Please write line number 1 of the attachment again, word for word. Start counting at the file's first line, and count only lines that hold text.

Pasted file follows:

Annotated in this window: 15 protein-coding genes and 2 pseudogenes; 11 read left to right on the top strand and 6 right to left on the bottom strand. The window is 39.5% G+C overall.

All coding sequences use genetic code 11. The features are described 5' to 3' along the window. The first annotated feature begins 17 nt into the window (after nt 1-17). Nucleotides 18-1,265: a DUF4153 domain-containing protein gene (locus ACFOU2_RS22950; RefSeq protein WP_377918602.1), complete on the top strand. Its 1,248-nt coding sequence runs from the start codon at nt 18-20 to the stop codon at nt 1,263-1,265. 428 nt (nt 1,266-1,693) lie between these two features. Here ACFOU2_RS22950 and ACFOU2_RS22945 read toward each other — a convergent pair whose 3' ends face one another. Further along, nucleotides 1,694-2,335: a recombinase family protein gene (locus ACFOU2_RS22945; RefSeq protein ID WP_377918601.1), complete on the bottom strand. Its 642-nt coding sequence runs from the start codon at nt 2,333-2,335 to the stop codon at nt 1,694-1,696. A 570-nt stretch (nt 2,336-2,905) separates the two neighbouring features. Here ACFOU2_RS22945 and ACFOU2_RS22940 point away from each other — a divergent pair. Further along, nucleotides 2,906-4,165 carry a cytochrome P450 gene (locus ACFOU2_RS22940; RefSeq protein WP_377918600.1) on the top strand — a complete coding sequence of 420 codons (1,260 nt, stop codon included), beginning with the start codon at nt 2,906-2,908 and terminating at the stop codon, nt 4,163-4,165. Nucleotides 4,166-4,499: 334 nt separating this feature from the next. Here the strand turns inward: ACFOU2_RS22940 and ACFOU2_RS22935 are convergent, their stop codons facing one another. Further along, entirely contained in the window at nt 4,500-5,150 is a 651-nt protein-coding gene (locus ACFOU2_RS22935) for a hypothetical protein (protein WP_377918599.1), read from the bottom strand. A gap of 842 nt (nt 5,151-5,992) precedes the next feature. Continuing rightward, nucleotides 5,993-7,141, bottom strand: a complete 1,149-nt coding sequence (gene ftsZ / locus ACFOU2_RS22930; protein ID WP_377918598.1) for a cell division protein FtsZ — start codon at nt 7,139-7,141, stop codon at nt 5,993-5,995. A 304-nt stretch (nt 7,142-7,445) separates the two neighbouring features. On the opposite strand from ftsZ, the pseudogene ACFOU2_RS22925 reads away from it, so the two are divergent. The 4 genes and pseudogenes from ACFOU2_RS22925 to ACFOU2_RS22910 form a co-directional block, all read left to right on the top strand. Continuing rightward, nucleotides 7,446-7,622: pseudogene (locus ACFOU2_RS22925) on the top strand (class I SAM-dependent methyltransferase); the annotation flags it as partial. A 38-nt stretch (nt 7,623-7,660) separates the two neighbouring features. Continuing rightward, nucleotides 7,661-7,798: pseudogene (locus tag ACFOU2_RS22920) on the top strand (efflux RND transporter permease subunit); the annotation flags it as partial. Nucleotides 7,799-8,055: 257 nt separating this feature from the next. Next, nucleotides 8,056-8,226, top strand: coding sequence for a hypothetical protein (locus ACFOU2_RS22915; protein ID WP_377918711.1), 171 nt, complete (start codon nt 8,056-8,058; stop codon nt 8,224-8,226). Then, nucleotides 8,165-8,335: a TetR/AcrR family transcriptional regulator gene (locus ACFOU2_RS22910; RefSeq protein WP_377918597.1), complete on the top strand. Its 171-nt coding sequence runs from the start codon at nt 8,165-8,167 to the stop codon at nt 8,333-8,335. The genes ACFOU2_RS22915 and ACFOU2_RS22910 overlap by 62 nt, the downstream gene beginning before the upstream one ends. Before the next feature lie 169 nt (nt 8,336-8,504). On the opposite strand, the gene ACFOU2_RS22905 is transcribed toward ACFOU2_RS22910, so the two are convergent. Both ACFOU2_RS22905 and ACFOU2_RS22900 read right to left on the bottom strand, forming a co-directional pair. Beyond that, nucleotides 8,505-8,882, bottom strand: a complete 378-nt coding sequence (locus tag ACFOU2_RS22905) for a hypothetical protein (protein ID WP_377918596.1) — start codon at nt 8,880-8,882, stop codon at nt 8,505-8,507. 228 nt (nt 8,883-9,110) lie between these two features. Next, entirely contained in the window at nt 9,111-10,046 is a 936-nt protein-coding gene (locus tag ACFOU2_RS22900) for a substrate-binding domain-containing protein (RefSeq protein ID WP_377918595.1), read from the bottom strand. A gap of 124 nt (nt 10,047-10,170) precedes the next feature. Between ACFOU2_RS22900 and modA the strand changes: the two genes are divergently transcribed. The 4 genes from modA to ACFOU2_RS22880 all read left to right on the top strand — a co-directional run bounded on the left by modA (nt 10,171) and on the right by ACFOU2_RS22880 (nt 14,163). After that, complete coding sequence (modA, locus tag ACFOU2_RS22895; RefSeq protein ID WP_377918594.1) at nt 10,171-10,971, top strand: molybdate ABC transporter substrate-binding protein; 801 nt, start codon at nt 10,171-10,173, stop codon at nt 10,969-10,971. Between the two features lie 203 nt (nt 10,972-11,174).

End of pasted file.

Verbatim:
Annotated in this window: 15 protein-coding genes and 2 pseudogenes; 11 read left to right on the top strand and 6 right to left on the bottom strand. The window is 39.5% G+C overall.